A few years ago Barbie got a makeover, her DD breasts (implants I think) were scaled back to a reasonable size and she got a little thicker in the middle (thank goodness because that 18″ waist was freaking me out) she acquired several black friends  in the forms of Kara, Grace, Chandra and Trichelle but even as she got a little soul, Barbie’s long hair still flowed straight down her back and little girls who were black like me still coveted her tresses. We had bought into the fiction that Barbie was selling, that long straight hair was beauty and that if we could pretend that it was growing out of our heads like Barbie that was even better. The mainstream black hair industry is built on this fiction and some of those little girls from my youth had grown up and were making the weave shops happy with the results of unaddressed indoctrination.

Warning! This video is Not Safe For Work (Language)

Well, now that we all feel a little dirty, I will say that I applaud Mattel’s efforts to make Barbies that actually look like black women although I remain disappointed that they are all apparently addicted to weave like liquored-up West Coast socialites. What to do about the issue? I recently decided to make a Barbie that I wished I had when I was five, Barbie with kinky hair almost like mine, with inky black skin like mine and with clothing and accessories that didn’t look like she’d just left the set of a Lil’ Wayne video.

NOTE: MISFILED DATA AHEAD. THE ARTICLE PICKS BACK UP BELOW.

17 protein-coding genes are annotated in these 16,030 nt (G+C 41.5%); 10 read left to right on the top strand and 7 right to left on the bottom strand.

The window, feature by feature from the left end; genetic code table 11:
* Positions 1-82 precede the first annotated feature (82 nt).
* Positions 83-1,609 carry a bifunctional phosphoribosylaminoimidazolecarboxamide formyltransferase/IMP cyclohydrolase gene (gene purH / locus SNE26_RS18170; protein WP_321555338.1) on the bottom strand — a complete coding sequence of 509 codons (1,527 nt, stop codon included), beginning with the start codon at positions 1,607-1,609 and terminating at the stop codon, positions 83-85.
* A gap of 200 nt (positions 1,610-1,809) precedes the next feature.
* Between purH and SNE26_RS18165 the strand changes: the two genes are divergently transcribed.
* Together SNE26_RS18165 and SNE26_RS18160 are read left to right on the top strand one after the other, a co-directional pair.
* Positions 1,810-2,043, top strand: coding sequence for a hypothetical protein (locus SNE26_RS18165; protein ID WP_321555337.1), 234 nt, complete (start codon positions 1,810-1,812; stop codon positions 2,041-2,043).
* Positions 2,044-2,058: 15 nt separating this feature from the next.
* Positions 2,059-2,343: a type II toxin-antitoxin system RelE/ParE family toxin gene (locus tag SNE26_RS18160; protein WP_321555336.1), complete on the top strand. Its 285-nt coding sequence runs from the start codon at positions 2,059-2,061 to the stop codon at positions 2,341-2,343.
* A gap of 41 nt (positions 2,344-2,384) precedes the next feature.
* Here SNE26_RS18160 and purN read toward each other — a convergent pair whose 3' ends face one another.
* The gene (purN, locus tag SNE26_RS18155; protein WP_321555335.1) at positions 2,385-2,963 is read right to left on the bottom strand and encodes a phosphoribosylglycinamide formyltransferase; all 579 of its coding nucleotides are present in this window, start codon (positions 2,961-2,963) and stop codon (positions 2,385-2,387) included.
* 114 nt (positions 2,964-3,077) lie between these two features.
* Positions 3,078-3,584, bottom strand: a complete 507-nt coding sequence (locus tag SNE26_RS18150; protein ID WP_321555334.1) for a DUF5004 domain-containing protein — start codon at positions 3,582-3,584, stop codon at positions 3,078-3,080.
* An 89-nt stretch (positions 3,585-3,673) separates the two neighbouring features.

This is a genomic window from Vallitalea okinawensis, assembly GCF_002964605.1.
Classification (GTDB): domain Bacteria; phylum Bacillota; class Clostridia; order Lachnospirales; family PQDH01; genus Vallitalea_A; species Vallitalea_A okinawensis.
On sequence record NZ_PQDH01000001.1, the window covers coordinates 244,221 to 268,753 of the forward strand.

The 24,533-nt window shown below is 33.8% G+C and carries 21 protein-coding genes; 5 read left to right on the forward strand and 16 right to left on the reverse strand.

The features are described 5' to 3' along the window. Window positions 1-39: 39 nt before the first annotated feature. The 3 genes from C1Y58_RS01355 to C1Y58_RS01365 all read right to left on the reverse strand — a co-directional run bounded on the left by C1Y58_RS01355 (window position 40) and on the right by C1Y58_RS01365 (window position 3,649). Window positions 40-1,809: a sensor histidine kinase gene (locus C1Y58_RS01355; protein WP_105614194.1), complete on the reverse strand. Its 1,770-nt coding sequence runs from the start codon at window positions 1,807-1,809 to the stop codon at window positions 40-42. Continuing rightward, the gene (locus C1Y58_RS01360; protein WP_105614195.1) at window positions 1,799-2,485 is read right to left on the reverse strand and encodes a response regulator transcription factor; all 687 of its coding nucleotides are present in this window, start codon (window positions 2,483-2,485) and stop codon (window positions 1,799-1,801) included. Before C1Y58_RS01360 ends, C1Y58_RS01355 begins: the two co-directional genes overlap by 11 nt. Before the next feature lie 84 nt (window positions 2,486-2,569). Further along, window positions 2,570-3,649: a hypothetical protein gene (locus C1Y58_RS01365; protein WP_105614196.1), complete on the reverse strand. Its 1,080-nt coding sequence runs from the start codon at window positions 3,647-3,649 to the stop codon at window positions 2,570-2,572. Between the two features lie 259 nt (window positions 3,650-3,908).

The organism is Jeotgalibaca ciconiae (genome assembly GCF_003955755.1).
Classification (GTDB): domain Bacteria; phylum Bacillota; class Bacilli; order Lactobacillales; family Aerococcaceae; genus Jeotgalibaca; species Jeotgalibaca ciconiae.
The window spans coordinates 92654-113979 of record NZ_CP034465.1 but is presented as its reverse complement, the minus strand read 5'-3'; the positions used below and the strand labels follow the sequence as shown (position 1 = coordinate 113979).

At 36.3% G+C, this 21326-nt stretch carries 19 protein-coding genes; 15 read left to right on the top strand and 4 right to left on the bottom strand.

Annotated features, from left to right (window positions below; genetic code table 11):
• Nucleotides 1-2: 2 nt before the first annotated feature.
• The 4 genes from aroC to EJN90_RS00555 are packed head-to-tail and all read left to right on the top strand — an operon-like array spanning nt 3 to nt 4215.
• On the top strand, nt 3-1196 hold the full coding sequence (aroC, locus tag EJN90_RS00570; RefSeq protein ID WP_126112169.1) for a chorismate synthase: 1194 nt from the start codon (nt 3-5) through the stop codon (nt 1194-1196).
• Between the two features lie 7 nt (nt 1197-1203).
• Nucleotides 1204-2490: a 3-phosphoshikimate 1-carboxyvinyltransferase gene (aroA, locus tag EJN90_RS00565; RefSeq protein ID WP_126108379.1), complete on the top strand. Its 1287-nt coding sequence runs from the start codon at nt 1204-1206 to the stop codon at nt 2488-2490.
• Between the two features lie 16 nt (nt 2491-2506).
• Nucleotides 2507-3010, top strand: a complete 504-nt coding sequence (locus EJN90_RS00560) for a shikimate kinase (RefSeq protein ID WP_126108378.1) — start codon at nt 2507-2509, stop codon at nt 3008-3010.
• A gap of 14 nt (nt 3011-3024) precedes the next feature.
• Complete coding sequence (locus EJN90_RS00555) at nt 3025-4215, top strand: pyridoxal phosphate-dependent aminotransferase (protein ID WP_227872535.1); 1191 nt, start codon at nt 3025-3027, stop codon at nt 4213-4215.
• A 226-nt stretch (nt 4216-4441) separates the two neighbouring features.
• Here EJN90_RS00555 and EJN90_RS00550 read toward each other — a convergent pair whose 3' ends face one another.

Here she is straight out of the box with her swishy long hair

Before

and here she is with her pipe cleaner curlers

and with the curls

and finally with her new, fierce ‘fro  and wearing a one-shouldered shibori top and pearls.

After!

 

 

Kara is wearing Alexis Campbell Resort Wear 2012 Photo Credit: Risée Chaderton 2012

 

Chandra's hair by Hajar Mohammed of Hapi Loc Groomers and her outfit is by Ayeba Asher Photo Credit: Risée Chaderton

somebody is going to love her birthday gift!

Credits:

Alexis Campbell – clothing and accessories,

Christine Kumchy – Shibori  fabric (shirt)

*Ayeba Asher – Traditional African Clothing Designer

Leigh Weatherhead- Principal doll stylist

Adrian Charles: Lighting Assistant

Risée Chaderton – Photography, hair and styling

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8 thoughts on “Black like Barbie and Me

  1. What great writing! Thank you for sharing that.I